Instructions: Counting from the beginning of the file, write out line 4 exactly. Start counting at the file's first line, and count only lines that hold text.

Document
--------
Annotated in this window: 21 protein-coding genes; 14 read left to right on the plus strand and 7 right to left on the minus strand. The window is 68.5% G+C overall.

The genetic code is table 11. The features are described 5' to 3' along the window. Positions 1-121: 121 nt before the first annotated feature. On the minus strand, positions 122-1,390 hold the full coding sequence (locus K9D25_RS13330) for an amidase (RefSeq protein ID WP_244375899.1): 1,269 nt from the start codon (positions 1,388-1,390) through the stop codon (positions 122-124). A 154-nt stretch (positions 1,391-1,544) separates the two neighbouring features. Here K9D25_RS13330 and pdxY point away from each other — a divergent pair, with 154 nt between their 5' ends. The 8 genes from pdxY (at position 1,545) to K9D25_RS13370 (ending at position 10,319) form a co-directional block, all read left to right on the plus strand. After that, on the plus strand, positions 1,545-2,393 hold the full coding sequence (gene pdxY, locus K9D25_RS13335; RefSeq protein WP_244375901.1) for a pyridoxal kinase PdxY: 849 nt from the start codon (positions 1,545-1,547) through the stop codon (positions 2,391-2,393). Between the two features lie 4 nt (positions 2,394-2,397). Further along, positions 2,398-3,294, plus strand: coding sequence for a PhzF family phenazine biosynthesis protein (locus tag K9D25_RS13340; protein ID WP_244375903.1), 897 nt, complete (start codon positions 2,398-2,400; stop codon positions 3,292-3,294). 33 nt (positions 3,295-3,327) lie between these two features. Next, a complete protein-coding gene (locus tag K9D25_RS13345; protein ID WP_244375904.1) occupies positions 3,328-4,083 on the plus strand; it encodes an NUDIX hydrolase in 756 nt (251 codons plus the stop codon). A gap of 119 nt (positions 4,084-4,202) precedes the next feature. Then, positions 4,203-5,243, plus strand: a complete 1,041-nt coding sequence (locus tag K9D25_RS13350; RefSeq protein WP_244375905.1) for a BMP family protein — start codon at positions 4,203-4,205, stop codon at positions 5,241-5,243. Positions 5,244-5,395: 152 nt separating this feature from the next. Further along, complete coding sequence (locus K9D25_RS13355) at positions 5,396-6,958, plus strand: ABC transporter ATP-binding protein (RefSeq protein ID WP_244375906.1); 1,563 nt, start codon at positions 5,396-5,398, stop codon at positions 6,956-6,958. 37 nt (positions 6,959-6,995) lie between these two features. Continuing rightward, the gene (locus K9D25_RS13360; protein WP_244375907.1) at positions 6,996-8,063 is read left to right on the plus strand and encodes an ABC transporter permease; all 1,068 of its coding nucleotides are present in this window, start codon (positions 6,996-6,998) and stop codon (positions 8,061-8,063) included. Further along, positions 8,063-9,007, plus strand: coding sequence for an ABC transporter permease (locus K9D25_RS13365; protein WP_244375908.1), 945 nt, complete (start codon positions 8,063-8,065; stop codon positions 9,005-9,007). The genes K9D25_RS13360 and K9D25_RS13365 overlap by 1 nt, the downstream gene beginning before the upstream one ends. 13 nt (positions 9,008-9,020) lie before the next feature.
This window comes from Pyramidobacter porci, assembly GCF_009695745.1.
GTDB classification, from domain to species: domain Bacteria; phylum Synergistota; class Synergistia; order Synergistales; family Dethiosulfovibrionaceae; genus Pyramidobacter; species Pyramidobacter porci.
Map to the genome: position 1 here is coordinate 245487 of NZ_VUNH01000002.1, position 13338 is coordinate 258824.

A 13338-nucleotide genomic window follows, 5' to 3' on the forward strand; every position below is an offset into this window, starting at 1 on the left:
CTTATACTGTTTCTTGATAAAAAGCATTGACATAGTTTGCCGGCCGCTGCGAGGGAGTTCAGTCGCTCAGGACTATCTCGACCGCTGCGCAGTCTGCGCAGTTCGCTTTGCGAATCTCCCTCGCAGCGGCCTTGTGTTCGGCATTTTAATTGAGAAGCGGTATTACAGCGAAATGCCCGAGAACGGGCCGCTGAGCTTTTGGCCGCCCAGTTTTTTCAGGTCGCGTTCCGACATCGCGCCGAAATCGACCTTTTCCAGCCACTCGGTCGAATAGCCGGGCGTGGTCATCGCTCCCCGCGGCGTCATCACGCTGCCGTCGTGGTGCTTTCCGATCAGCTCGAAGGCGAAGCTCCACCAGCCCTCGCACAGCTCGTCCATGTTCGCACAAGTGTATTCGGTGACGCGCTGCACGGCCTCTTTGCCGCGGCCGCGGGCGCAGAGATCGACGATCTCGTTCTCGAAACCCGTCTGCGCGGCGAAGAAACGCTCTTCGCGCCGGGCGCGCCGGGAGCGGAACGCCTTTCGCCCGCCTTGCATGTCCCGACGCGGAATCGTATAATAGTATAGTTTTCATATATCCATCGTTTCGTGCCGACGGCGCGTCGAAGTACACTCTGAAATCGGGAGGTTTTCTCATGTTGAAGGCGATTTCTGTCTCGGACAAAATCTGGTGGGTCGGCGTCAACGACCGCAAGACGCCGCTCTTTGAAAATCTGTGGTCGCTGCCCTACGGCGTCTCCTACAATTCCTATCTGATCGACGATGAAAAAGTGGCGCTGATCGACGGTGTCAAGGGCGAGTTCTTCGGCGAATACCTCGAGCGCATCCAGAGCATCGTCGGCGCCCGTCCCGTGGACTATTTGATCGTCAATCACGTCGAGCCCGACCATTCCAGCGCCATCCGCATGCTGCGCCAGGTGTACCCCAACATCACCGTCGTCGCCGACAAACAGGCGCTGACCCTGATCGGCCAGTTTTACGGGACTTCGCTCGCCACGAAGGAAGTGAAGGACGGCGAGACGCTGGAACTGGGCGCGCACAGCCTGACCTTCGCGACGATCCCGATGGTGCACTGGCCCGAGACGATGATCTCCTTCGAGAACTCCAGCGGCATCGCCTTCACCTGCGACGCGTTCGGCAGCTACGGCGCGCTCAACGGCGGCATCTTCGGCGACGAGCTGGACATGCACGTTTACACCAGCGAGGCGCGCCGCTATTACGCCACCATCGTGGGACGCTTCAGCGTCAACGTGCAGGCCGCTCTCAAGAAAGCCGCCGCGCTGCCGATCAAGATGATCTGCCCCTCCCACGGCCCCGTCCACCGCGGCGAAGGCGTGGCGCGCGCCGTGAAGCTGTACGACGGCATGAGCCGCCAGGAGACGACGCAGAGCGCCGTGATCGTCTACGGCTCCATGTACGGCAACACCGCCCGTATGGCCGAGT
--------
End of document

GTDB classification, from domain to species: domain Bacteria; phylum Synergistota; class Synergistia; order Synergistales; family Dethiosulfovibrionaceae; genus Pyramidobacter; species Pyramidobacter porci.